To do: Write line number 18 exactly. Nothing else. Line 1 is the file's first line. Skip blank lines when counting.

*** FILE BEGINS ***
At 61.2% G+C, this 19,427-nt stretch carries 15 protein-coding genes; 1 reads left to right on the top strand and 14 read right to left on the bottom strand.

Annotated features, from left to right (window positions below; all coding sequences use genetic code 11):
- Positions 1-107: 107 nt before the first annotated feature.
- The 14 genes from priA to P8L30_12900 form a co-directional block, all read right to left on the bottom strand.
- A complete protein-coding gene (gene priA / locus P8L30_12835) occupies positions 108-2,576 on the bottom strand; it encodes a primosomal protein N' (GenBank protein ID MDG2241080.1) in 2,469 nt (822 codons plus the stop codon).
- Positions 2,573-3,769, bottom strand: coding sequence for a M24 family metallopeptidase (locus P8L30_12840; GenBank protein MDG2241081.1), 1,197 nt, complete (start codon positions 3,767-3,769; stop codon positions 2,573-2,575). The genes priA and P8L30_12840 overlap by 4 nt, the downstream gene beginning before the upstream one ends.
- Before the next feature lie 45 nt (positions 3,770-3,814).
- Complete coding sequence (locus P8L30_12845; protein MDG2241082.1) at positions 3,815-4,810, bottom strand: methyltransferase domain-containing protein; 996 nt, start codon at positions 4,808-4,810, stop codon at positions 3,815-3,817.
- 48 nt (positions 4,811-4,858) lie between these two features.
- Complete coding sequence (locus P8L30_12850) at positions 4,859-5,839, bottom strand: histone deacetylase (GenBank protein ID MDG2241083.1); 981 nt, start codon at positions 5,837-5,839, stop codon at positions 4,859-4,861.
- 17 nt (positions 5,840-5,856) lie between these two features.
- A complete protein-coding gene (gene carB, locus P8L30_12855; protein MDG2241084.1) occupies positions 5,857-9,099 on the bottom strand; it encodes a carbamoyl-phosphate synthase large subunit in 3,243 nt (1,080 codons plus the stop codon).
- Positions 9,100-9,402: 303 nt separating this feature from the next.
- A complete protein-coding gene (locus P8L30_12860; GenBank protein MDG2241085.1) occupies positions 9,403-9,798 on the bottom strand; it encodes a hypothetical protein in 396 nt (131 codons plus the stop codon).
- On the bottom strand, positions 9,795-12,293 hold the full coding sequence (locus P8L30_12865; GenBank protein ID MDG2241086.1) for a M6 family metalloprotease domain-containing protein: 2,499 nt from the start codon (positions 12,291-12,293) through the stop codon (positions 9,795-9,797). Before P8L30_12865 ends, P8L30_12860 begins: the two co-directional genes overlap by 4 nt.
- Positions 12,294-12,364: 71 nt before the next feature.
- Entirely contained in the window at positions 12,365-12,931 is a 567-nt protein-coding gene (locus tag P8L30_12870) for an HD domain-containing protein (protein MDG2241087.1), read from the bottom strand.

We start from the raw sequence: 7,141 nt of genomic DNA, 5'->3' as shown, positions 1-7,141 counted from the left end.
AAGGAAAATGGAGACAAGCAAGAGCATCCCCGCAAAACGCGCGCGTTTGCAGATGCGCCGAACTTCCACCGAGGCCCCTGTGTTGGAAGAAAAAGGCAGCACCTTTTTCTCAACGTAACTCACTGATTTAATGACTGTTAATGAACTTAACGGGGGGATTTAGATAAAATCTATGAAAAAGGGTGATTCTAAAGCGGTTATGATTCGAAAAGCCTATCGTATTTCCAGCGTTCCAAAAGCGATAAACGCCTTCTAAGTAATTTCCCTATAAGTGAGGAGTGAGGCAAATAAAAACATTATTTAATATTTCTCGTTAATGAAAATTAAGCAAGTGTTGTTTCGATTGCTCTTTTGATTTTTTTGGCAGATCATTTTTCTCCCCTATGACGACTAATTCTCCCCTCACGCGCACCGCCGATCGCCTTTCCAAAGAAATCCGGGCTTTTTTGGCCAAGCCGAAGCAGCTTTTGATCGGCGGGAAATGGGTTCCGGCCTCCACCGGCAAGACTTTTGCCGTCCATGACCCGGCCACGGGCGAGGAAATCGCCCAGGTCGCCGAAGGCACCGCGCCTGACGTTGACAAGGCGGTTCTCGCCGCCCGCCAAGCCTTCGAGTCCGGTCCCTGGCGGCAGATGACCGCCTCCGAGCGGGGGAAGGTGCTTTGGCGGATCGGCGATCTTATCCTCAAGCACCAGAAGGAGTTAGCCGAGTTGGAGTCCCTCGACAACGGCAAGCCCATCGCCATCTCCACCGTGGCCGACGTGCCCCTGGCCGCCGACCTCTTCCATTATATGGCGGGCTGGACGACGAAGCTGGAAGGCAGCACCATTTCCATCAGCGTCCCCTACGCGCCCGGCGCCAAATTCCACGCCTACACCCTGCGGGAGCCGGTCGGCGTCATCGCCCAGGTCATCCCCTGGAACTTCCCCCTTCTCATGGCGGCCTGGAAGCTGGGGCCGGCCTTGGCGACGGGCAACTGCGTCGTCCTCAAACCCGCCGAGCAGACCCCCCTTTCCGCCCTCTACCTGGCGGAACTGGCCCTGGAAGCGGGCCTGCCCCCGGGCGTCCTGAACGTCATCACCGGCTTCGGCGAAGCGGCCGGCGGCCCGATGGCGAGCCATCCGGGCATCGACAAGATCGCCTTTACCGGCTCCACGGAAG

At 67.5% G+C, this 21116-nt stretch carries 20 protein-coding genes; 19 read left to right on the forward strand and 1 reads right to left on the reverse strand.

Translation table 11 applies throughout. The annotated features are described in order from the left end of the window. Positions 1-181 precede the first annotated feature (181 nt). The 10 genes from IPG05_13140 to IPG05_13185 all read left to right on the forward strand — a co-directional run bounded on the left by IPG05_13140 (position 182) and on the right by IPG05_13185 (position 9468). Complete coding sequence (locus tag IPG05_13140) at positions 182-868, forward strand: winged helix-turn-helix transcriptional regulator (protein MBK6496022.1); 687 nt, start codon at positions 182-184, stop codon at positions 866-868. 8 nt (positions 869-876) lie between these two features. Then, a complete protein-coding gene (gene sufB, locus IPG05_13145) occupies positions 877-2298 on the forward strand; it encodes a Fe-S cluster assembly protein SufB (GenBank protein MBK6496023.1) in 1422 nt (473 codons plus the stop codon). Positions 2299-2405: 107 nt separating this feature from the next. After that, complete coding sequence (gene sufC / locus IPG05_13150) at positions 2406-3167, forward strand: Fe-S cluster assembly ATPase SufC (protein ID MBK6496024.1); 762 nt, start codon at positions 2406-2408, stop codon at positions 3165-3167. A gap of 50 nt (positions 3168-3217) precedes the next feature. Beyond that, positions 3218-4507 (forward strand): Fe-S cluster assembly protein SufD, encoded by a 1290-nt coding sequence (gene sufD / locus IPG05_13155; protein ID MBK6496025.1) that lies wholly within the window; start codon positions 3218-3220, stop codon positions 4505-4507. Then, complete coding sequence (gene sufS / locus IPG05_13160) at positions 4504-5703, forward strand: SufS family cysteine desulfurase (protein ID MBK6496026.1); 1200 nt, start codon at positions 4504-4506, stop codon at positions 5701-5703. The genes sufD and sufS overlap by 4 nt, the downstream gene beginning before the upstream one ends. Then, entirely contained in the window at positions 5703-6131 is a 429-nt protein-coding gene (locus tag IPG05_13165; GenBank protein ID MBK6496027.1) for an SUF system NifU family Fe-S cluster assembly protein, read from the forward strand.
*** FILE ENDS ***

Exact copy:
We start from the raw sequence: 7,141 nt of genomic DNA, 5'->3' as shown, positions 1-7,141 counted from the left end.